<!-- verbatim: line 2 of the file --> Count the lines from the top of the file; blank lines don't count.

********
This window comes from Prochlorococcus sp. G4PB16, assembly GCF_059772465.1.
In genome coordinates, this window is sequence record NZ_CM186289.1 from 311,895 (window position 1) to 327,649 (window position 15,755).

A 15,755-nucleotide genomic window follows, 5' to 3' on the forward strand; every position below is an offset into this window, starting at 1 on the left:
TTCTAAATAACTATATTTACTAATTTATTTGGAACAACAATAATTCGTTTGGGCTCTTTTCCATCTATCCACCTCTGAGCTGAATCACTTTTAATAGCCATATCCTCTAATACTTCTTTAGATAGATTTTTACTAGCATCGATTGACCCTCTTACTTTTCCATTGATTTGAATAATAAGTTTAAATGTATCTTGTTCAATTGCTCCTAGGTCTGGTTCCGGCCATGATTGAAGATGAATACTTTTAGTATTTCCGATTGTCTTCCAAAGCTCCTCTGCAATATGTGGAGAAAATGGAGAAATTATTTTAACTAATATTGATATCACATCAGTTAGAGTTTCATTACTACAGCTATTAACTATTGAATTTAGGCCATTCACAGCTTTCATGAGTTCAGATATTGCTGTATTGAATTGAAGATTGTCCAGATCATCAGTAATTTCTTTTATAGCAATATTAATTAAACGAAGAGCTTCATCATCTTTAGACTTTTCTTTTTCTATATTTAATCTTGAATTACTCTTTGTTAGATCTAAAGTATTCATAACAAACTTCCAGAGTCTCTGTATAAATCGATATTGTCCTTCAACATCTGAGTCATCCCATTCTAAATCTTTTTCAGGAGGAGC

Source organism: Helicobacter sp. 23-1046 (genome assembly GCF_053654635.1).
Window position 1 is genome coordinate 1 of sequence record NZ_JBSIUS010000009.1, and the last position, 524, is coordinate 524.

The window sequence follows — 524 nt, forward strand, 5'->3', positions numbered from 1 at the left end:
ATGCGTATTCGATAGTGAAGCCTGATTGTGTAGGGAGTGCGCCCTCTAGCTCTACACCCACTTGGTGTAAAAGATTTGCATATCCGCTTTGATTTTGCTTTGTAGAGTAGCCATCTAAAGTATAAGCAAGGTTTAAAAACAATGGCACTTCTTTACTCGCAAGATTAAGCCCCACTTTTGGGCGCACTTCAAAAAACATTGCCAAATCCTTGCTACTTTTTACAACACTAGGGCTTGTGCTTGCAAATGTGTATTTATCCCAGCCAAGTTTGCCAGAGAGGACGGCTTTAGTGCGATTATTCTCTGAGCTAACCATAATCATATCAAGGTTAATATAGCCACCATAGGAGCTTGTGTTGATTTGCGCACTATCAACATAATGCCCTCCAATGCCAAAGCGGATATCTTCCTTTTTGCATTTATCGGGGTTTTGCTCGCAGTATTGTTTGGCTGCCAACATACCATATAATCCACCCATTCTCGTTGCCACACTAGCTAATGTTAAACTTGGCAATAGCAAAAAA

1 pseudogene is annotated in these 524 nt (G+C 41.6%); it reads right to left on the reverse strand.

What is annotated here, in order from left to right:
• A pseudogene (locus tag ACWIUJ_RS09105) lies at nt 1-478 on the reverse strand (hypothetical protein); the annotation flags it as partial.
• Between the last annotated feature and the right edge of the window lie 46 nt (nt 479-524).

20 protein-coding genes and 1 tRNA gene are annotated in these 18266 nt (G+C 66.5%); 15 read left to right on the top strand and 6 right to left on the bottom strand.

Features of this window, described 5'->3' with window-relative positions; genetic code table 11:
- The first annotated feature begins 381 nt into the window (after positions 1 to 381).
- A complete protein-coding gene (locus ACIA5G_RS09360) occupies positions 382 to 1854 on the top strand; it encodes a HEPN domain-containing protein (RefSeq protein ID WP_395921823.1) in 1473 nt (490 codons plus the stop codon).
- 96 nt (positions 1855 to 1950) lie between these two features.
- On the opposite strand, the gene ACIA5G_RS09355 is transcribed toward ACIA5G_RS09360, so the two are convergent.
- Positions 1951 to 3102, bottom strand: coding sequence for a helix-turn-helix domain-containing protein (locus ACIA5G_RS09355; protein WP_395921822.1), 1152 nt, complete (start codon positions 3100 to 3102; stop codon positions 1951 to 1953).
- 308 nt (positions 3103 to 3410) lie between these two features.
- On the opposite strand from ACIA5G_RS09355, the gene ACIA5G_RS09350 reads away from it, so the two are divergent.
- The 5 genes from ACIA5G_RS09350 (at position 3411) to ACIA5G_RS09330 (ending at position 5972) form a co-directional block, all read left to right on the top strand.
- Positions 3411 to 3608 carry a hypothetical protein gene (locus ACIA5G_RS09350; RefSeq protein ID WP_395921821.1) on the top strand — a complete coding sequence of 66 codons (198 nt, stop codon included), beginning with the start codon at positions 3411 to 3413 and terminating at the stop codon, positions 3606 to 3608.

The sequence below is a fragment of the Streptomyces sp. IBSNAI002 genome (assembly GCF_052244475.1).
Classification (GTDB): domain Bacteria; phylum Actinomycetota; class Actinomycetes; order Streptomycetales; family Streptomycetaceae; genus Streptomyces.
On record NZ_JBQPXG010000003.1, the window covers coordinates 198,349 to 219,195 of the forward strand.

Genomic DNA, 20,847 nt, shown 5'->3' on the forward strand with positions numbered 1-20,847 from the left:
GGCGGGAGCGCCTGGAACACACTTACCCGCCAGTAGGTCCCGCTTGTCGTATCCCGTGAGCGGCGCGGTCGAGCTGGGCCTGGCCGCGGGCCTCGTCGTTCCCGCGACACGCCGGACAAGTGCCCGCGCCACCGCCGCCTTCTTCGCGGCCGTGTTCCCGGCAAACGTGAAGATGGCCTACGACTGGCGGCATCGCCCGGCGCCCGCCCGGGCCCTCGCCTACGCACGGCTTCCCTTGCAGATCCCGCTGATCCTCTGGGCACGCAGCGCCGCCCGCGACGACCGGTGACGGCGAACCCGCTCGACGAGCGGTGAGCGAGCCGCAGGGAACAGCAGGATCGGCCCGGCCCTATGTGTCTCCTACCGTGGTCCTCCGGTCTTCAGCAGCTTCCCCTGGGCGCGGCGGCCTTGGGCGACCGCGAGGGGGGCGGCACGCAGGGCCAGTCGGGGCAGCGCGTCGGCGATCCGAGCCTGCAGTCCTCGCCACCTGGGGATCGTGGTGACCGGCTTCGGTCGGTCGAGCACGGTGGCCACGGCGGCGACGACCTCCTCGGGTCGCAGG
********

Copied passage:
In genome coordinates, this window is sequence record NZ_CM186289.1 from 311,895 (window position 1) to 327,649 (window position 15,755).